Second, the concept of overachieving or underachieving can be misused. Expected goals attempt to determine the most likely outcomes. But not all outcomes are created equal. Lionel Messi is going to score more goals than Glenn Murray dribbling up the left-wing and talking a shot from 30 yards out. Ederson is more likely to make a spectacular save in that situation than Tom Heaton. While xG attempts to minimize outlier efforts, some players have earned their outlier status on both ends of the equation. Betting against Real Madrid (or taking more Unders) because their number of goals scored seems to be overachieving their expected goals may be foolhardy because they have Lionel Freaking Messi! Similarly, banking on bad teams to start playing closer to their expected points calculation (xPTS — a formula attempting to incorporate xG and xGA to reproduce their expected points for the season) may be foolhardy because that team may truly embody the outlier bad xG and xGA numbers. 

Third, be careful to not confuse recent results as overachievement (or underachievement) when what may be going on is the in-season improvement (or decline) of a team’s quality of play. Teams do get better (or worse) as the season moves forward. Coaching matters. Players improve. Injuries sometimes have disproportionate impacts. Teams can suffer from a loss of morale. An assumption in analytics that attempts to describe past results for predictive value moving forward is that those past results remain a credible assessment of the team’s quality. Yet team quality can be fluid. 

Fourth, regression to the mean is a long-term expectation so finding discrepancies between current results with expected goals results may not immediately produce dividends. Be patient. And remember what John Maynard Keynes said about the long-run (to paraphrase, we are all dead). Waiting for what may seem to be inevitable regression can be Fool’s Gold.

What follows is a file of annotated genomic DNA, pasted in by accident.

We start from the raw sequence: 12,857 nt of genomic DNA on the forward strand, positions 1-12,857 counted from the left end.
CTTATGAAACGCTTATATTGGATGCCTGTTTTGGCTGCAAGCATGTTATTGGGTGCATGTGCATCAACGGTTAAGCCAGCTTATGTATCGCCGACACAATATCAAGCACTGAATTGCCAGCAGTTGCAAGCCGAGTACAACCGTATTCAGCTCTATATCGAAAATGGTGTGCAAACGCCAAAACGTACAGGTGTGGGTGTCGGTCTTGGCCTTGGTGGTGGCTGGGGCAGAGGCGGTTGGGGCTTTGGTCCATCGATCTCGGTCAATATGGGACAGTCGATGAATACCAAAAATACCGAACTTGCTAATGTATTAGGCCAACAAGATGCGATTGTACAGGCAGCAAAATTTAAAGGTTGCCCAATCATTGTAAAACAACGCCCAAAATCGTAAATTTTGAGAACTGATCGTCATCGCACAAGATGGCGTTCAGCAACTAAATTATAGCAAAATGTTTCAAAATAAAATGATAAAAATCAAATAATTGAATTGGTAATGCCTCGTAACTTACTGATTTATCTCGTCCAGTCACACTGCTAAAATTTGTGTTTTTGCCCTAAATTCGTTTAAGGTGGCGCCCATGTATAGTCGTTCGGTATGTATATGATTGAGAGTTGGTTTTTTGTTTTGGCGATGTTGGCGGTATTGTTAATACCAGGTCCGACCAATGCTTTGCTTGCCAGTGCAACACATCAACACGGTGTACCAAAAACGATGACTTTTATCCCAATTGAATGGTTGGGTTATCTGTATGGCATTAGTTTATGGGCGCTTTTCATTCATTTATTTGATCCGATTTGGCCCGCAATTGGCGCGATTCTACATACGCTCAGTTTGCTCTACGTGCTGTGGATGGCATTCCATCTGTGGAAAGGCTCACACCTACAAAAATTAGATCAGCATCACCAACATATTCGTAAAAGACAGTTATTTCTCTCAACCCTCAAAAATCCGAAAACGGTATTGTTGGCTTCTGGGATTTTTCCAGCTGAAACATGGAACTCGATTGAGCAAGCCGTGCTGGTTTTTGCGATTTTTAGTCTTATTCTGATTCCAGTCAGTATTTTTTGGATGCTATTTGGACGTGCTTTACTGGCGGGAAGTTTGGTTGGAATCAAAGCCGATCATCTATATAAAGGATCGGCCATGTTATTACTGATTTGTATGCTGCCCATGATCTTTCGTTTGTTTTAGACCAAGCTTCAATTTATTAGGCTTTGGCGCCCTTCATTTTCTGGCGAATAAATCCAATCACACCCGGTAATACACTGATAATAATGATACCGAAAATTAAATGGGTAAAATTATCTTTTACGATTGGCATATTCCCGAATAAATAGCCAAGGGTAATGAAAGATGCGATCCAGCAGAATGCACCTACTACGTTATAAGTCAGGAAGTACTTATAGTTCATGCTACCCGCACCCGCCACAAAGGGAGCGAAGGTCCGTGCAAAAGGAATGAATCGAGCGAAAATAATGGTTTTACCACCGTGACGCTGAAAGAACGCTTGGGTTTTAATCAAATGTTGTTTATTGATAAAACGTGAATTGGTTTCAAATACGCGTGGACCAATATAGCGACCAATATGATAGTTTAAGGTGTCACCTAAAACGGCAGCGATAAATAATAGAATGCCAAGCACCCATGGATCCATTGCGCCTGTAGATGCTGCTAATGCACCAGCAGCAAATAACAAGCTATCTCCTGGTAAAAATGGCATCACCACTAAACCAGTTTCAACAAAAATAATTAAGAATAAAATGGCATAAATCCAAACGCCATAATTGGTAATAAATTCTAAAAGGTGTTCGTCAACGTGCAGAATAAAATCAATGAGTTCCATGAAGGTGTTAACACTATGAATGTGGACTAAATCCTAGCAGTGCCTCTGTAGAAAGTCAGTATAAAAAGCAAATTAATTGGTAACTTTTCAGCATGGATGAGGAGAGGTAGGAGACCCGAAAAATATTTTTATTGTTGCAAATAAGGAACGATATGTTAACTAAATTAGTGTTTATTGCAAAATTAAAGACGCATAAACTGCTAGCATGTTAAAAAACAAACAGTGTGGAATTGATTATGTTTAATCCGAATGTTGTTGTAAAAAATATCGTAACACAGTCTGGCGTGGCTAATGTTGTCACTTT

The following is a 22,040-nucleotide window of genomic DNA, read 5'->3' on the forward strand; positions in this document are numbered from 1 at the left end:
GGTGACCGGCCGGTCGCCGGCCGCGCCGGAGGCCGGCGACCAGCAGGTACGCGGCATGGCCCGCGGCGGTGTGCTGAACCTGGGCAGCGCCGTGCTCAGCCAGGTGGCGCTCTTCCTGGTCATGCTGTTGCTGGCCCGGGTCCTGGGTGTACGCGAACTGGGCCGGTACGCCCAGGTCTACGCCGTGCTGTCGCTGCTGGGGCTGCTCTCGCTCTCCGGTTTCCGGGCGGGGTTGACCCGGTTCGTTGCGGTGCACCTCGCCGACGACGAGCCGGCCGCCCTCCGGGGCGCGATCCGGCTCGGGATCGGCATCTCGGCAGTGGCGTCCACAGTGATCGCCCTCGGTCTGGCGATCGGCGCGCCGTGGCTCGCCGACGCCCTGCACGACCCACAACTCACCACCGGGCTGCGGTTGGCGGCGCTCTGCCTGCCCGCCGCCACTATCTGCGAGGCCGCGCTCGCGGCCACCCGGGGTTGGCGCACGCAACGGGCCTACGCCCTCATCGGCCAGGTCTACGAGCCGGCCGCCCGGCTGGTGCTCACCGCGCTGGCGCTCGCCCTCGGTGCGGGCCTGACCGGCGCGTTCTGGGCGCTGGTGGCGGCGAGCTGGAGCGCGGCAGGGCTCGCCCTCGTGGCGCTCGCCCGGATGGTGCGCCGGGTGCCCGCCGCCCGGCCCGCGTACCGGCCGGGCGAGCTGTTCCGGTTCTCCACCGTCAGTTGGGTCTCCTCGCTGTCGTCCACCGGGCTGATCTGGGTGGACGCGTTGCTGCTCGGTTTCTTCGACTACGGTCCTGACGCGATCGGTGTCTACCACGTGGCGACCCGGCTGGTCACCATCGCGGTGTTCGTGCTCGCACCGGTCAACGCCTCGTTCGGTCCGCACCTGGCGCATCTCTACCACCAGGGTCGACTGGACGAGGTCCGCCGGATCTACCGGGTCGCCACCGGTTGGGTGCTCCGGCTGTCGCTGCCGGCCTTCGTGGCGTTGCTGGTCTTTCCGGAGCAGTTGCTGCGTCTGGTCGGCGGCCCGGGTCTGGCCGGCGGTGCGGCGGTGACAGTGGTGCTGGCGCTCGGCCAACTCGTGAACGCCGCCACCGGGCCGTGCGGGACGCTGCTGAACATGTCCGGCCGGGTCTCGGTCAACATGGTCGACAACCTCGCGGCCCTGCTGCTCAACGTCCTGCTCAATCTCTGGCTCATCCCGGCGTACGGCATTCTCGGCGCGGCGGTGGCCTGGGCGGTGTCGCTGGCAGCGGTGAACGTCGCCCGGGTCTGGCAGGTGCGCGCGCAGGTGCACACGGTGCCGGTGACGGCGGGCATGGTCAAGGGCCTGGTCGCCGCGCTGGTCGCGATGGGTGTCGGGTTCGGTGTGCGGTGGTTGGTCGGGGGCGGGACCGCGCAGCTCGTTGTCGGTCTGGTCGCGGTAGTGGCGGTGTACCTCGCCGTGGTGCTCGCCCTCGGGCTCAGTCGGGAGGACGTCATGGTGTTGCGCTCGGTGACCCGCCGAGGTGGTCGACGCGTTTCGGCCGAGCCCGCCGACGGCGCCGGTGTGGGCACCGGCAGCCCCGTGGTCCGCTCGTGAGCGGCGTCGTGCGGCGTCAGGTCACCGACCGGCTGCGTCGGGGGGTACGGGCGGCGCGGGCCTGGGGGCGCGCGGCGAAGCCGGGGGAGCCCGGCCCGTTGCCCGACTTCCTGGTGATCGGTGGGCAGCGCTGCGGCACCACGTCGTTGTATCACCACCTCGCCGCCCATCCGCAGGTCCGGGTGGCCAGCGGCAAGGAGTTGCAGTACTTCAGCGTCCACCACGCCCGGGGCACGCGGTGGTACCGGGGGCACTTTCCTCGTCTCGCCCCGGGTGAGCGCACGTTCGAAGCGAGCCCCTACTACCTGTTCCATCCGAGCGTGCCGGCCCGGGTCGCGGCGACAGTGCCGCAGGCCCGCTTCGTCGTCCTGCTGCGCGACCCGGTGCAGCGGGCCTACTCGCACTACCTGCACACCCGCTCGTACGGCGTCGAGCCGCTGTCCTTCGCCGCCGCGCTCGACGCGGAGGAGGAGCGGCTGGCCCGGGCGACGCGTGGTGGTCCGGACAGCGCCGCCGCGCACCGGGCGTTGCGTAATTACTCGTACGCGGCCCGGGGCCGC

Last, keep in mind that because the margins are thinner in soccer, the impact of expected goals is smaller. In basketball, identifying discrepancies between an expected score and a projected score using Points-Per-Possession analytics can be more fruitful since a college basketball game averages around 130 combined points per game with an NBA averaging over 200 combined points per game. Because soccer generally sees one zero to six combined goals scored per match, there are fewer scoring opportunities for which the discrepancies exposed via expected goals analysis translates into an actual difference in score. Your team can dominate their opponent on the pitch but still settle for a 1-1 draw. Because there are more scoring opportunities in basketball, the expected value identified from Points-Per-Possession analysis has more opportunities to demonstrate itself. 

These caveats aside, expected goals is a valuable tool to help the handicapping of soccer. Despite Liverpool winning the 2019-20 English Premier League championship, the xPTS analysis still projects Manchester City to be the better team this season. Those of us that used that information to help to conclude side with Man City in their July 2nd meeting were rewarded with a 4-0 victory. Relying on expected goals analysis alone will probably not be profitable. However, adding expected goals into the array of angles from which to determine value relative to the numbers that the bookmakers have posted should make successful soccer handicapping even more lucrative. Best of luck for us — Frank.

All photographic images used for editorial content have been licensed from the Associated Press.